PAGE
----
The Lineup: Congratulations on the release of We Can Never Leave This Place! The book is about a teenage girl trapped in a sequence of toxicity. Reading it is a truly claustrophobic and intensely emotional experience. Could you speak a little bit about it? How did the book come about?
Thank you so much! I’m so delighted those feelings of claustrophobia crept in while you were reading the novella. I suppose the genesis for the idea really began with my interest in grieving rituals in other countries. The inevitability of death remains a constant source of anxiety for me, and I was interested in learning about how other cultures grieve when their loved ones perish.
During my investigation, I discovered a particular ritual that truly unnerved me but also fascinated me. I read about a particular ritual where the relatives of the deceased would have their fingers amputated, as if it were a physical penance for their suffering, for their grief. That really fascinated me. It also inspired several key moments in We Can Never Leave This Place where I attempted to illustrate the physical manifestations of the grieving process.
We Can Never Leave This Place
What’s your writing process like? I sense that you might be a little bit like me—writing with a quickening pace, likely in bursts.
That’s absolutely accurate. I tend to write only when I’m feeling particularly inspired. I don’t see much good in strapping myself to the keyboard and demanding that I execute a certain word count or else. That’s not fun. In my experience, that doesn’t elicit the best quality of writing.
If I’m working on a certain project, I’ll make sure I carve out enough time to write between one thousand and two thousand words. But I never beat myself up for not meeting the goal or make unreasonable demands of myself to catch up quickly during my next writing session. I try to keep the writing process as fluid and as enjoyable as it can. Of course, it’s hard work and sometimes very difficult at times. However, I try to enjoy myself and make certain that I truly love what I’m creating. If I don’t, I usually stop working on that project and focus my energy on something else.
What was it like publishing You’ve Lost a Lot of Blood directly to your readership? Any peaks and/or pitfalls of the process?
It was such an honor to share You’ve Lost a Lot of Blood with my readers. I knew that some folks were clamoring for new material from me, and I desperately wanted to offer them something until my new releases arrived. What’s been so inspiring about watching the success of You’ve Lost a Lot of Blood has been the fact that the book has had zero promotion and zero author endorsements. Meanwhile, it’s found a devoted readership, and folks really seem to enjoy it.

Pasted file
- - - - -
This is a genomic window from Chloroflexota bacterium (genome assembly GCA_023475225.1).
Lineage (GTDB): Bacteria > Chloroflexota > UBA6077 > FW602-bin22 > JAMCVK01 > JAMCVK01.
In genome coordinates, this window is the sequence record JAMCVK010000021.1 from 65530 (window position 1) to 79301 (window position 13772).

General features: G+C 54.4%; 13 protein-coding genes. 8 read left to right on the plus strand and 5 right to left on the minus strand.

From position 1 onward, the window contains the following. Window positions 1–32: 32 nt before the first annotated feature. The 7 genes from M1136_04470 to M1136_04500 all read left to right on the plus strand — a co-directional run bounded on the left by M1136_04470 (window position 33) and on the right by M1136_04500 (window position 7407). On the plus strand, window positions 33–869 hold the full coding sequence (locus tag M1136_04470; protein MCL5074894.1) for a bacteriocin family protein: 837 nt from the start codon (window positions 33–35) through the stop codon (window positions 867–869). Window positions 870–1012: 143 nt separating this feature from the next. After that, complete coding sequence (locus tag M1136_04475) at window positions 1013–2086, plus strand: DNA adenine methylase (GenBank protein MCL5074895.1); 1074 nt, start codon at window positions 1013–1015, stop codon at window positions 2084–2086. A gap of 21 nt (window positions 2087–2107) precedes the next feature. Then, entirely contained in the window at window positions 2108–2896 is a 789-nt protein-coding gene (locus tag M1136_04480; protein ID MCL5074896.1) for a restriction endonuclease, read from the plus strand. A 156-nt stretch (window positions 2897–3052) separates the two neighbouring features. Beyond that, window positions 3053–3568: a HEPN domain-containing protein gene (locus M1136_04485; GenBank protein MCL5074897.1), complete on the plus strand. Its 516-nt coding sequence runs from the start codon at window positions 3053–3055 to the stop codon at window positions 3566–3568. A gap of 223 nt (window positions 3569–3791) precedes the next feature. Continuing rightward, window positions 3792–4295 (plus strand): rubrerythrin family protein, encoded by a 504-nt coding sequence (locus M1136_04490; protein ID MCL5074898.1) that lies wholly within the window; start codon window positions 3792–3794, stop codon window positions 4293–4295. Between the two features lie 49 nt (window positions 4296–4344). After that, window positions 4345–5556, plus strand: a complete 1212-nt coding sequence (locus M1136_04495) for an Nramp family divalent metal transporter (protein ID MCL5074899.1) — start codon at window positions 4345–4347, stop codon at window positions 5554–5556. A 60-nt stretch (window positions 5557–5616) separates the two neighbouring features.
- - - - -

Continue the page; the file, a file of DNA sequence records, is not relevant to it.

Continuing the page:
You've Lost a Lot of Blood
Let’s talk about writing rituals—do you need to listen to music? Need coffee, tea? Need a quiet dark corner away from society to commune with sinister forces?
Well, I always need a quiet, dark corner to commune with the sinister forces. Other than that, I usually need the room to be completely quiet. I cannot write in public places because I usually become far too distracted. If I’m editing a piece, I’ll sometimes put on music. But if I’m writing a new draft, I find it very difficult to concentrate if too much is going on around me. I usually have a cup of tea near me when I’m working as well because that always calms me down and keeps me centered.
What keeps you up at night?
Other than my crippling anxiety, usually thoughts of death and destruction. I think I’m most fearful of loved ones passing away and leaving me behind.
Things Have Gotten Worse Since We Last Spoke
Name a book that has stayed with you in the years since you started writing, be it one of your own projects or a book you read. I’m always curious about the stories that imprint themselves onto us and never let go.
A book I constantly think about has to be The Vegetarian by Han Kang. It’s so decidedly gruesome and yet so elegant and sophisticated at the same time. It also captures such a nuanced view of human sexuality. I absolutely adore that book.
The cover art of your books is consistently detailed, majestic, and horrific all at once. Do you have any part in the creation of these representative images?
For all of my indie released books, I’ve had total creative control when it comes to the cover artwork. For You’ve Lost a Lot of Blood, I knew I wanted to work with artist Kim Jakobsson (Things Have Gotten Worse Since We Last Spoke) and I knew for a fact I wanted to use a particular print for the cover. For We Can Never Leave This Place, I came across the work of a Greek artist named Ble. I found a painting he had done called “Fever” and was completely awestruck by it. I knew it had to be the cover art for the novella!
What’s next for Eric LaRocca—what’s on the publication docket and what are you working on right now?
After We Can Never Leave This Place, I’ll be focusing all my efforts on my upcoming Titan Books release, Things Have Gotten Worse Since We Last Spoke and Other Misfortunes. The collection contains the titular novella as well as two never-before-published novelettes, “The Enchantment” and “You’ll Find it’s Like That All Over.” Then, in October, I have a very special release coming out on Halloween from Bad Hand Books. The release is titled They Were Here Before Us. It’s a novella told in various vignettes/stories. I’m very much looking forward to sharing more of my work with such kindhearted and devoted readers!